A high-level Yahoo female executive struck back with a vengeance Wednesday against a lawsuit alleging she sexually harassed a software engineer, calling the accusations "outrageously false" and "simply inhumane."

In a detailed countersuit, Yahoo mobile app executive Maria Zhang is now suing recently fired engineer Nan Shi for defamation and infliction of emotional distress, saying her claims of sexual harassment are fabrications that have damaged her reputation as well as the search giant's.

Shi filed a lurid lawsuit last week against Zhang, a key mobile app executive at Yahoo, alleging that she was forced to have sex against her will on multiple occasions in exchange for promises of a "bright future at Yahoo." Shi, in the lawsuit, recounted numerous sexual encounters and alleges she was fired after reporting the allegations to Yahoo.

But Zhang argues that Shi, angry over the fact that repeated poor job reviews led to her termination, concocted the story to extort money from Yahoo.

"Shi and Zhang never had sex," the countersuit says. "Shi fabricated that lie with absolutely no regard for the truth or the harm Zhang would suffer as a result of her false allegations."

Yahoo investigated Shi's claims of sexual misconduct and found no evidence, citing the fact there were no emails, texts or other exchanges between the two women that were provided and no accounts from other employees to back up the allegations, according to court papers.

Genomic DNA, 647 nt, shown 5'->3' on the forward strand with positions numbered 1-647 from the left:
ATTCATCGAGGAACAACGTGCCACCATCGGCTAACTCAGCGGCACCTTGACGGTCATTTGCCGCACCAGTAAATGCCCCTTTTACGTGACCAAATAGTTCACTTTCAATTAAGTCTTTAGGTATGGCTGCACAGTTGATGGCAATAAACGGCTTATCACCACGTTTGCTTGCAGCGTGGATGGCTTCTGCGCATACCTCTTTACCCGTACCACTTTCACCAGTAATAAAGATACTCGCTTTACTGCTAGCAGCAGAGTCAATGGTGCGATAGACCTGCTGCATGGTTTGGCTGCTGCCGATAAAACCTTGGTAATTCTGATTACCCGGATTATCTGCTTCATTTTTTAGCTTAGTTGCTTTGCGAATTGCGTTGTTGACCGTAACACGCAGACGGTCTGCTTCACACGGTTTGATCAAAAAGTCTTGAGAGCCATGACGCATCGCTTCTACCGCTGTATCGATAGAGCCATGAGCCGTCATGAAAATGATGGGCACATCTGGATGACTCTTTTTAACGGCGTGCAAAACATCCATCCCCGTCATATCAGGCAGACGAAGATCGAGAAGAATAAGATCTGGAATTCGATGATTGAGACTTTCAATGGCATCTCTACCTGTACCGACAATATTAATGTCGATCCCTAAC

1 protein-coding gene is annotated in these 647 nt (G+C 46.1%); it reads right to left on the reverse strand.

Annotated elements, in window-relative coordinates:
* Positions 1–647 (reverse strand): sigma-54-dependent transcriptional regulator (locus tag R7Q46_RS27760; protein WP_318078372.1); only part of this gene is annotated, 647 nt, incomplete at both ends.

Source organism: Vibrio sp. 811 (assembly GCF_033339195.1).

Matthew Fisher, Shi's attorney, could not immediately be reached for comment.

Zhang's startup company, Alike, was acquired by Yahoo last year, and she was working on developing a mobile app for Yahoo that would steer smartphone users to nearby places that were identified as favorites. Shi was one of the employees Zhang brought on board in the acquisition.

Shi claims in her lawsuit that Zhang forced her to work grueling hours, including conducting work "right after sex."

In an interview last week, Shi described being forced to have sex with Zhang, including describing one encounter in her apartment. Born in China, Shi said that she did not initially report the alleged harassment to police or Yahoo because she feared retaliation and the end of her career.

The legal battle will now unfold in Santa Clara County Superior Court.

Howard Mintz covers legal affairs. Contact him at 408-286-0236 or follow him at Twitter.com/hmintz.